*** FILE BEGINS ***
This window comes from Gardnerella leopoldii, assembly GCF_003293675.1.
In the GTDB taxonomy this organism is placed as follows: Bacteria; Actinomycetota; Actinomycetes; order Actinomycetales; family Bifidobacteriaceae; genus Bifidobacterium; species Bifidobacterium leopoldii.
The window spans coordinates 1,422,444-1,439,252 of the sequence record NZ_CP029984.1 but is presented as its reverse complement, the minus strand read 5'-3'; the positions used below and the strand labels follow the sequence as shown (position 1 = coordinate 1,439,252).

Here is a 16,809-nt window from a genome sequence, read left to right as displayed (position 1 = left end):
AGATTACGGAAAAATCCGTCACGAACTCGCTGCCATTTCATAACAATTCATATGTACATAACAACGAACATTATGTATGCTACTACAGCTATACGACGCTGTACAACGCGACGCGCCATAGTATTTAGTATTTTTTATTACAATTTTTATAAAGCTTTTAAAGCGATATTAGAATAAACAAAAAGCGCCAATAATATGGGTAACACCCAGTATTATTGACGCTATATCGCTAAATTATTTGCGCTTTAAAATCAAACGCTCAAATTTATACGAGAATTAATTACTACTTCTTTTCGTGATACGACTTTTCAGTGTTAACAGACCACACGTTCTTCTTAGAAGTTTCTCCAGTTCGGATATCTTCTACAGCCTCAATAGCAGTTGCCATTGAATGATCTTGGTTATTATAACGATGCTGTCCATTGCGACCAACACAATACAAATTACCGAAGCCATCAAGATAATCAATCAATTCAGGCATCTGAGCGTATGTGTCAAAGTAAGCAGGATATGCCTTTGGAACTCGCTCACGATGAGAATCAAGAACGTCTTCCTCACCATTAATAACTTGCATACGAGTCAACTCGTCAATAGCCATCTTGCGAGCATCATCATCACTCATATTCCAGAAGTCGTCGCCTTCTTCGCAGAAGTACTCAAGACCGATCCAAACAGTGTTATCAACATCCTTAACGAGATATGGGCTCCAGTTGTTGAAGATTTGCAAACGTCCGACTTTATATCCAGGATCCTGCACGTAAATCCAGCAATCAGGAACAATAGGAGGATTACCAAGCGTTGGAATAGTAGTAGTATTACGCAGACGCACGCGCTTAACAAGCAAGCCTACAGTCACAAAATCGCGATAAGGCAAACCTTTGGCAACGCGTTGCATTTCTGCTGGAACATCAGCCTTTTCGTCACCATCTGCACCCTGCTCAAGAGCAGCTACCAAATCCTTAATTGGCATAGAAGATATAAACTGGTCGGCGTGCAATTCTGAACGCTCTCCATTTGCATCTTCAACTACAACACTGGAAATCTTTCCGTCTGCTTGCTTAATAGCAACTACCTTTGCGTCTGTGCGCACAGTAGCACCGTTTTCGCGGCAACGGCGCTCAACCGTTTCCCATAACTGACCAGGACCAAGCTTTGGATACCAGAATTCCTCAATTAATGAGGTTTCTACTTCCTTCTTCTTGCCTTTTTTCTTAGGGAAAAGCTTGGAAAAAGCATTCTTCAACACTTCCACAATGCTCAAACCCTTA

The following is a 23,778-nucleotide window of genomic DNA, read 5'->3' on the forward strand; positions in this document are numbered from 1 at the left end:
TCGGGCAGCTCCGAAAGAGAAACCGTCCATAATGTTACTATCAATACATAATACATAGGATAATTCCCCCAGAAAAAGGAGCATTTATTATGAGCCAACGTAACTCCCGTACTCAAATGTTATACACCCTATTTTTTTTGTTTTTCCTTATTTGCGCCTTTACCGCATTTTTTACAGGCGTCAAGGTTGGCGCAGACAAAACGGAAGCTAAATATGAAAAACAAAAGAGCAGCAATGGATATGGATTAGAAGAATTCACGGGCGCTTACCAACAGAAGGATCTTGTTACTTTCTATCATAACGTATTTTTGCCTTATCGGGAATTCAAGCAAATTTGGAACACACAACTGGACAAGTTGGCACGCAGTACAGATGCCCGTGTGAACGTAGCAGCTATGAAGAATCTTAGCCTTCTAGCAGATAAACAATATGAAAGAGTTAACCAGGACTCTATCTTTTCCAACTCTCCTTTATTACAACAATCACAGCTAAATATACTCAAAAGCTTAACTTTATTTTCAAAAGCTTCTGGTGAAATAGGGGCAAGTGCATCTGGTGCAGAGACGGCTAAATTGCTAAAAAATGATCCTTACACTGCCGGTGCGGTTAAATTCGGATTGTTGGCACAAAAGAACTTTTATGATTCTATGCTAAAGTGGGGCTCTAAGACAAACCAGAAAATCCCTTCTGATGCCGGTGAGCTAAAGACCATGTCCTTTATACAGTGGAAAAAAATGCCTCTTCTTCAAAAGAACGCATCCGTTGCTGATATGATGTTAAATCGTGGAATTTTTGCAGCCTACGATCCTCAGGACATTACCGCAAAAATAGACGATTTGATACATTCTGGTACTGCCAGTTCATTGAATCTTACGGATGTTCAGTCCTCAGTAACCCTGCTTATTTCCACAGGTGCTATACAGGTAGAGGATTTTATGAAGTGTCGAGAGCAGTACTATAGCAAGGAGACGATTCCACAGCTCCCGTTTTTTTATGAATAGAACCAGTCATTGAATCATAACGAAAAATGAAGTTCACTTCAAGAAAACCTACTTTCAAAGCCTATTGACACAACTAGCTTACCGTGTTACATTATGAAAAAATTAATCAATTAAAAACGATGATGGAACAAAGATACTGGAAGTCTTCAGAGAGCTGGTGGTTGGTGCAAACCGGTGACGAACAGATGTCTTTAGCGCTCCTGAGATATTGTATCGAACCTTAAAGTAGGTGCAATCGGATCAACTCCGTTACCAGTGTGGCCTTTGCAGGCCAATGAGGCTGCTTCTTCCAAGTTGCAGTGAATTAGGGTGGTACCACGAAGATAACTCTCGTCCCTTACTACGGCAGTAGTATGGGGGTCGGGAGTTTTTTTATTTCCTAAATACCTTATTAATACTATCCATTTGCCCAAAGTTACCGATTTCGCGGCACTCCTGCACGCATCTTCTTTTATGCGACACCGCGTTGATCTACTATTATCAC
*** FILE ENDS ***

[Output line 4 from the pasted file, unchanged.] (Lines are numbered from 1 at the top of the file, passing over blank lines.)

Here is a 16,809-nt window from a genome sequence, read left to right as displayed (position 1 = left end):